As the group of honors students wait in the hotel lounge for the bus to take them to the airport, Clara Kwon decides to check her email. She’s had to miss a couple of days of school for the conference, and she wants to make sure she didn’t miss any emails from any of her professors. Unexpectedly, the first email she sees in her inbox is from one of the National Collegiate Honors Council presentation coordinators.
Kwon, a nursing junior major at the Dallas campus, won second place in the Health Science Research category at the NCHC poster session in New Orleans early this month.
“I didn’t expect it at all,” Kwon said. “There were so many crazy research studies there that I was just looking at the titles and was like ‘Wow, this is very impressive for an undergrad.’“
As an honors student, Kwon has to complete a capstone project before she graduates. To help her come up with an idea for her capstone project, Kwon applied to the Engaged Nursing Students Partnering in the Research Experience (ENSPIRE) internship and became a student research intern at the Neuroscience Nursing Research Center at the UT Southwestern Medical Center.
When she started her internship, Kwon said there was a nurse doing research on the impact of music on the stress level of patients. Kwon was inspired by the project and wanted to see if music could be used to reduce the stress levels of nurses.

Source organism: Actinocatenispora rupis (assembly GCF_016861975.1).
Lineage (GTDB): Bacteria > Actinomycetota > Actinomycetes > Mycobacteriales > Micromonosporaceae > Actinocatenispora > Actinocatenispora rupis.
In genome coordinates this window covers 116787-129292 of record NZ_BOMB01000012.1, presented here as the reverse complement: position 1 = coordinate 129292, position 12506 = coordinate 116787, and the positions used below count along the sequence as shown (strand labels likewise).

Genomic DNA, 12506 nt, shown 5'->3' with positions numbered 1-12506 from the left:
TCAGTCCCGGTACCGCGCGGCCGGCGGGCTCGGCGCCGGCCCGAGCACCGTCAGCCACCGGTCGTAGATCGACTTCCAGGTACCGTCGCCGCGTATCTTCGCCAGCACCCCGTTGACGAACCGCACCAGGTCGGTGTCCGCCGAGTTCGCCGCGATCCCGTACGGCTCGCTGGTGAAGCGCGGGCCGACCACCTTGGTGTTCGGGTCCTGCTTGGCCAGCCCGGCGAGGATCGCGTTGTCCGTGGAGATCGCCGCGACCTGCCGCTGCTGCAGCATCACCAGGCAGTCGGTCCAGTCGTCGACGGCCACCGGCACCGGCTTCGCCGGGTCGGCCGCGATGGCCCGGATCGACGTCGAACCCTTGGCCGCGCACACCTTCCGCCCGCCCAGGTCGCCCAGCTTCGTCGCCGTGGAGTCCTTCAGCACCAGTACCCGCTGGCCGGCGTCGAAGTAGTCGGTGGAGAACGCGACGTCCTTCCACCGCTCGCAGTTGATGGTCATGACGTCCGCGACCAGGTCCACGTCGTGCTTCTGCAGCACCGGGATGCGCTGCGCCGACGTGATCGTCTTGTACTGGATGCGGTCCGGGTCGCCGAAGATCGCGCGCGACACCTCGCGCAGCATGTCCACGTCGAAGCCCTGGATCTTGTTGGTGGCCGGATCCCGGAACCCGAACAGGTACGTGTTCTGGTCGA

“Nurses are leaving the profession at an alarming rate, and I wanted to see if there is something we can do while they’re working their 12-hour shift that can help alleviate some stress and anxiety that goes behind the high turnover rate,” Kwon said.
Kwon worked her mentor at UT Southwestern to make the project more achievable and something that could be completed in a year of allotted time. For the project, Kwon recruited 20 critical care nurses and sent them to a quiet room where they were randomly assigned to listen to nature sounds or silence for 20 minutes.
Kwon measured the nurses’ perceived level of anxiety and their brain activity while they were in the room. She found that the nurses who listened to nature sounds had lower brain activity, but they didn’t perceive themselves to be less stressed.
“It wasn’t what we expected to find, but it opened up a lot of discussions, especially while I was doing my poster presentation about where the study can go next,” Kwon said. “It opened up a lot of conversations and gave us a lot of questions that I think future nursing honor students who come through this internship could elaborate on.”
Dr.Jennifer Wilson, Kwon’s capstone adviser, suggested Kwon consider presenting her research at the NCHC conference. Kwon submitted an abstract of her project and got accepted.
“Her result were promising, providing support to continue this topic,” Dr. Wilson said. “It’s exciting to think about all the different directions this topic can go in the future.”
Kwon said people at the conference gave her a new perspective that she didn’t think of and helped her contemplate possible directions for the study. She hopes to use the newfound insight to build off the research.
“When I first started the internship, I was petrified and had no idea what research was especially in the field of nursing,” Kwon said. “But now it has become something I am passionate about and want to do.”
Plamedie Ifasso can be reached at firstname.lastname@example.org
Featured image courtesy of Clara Kwon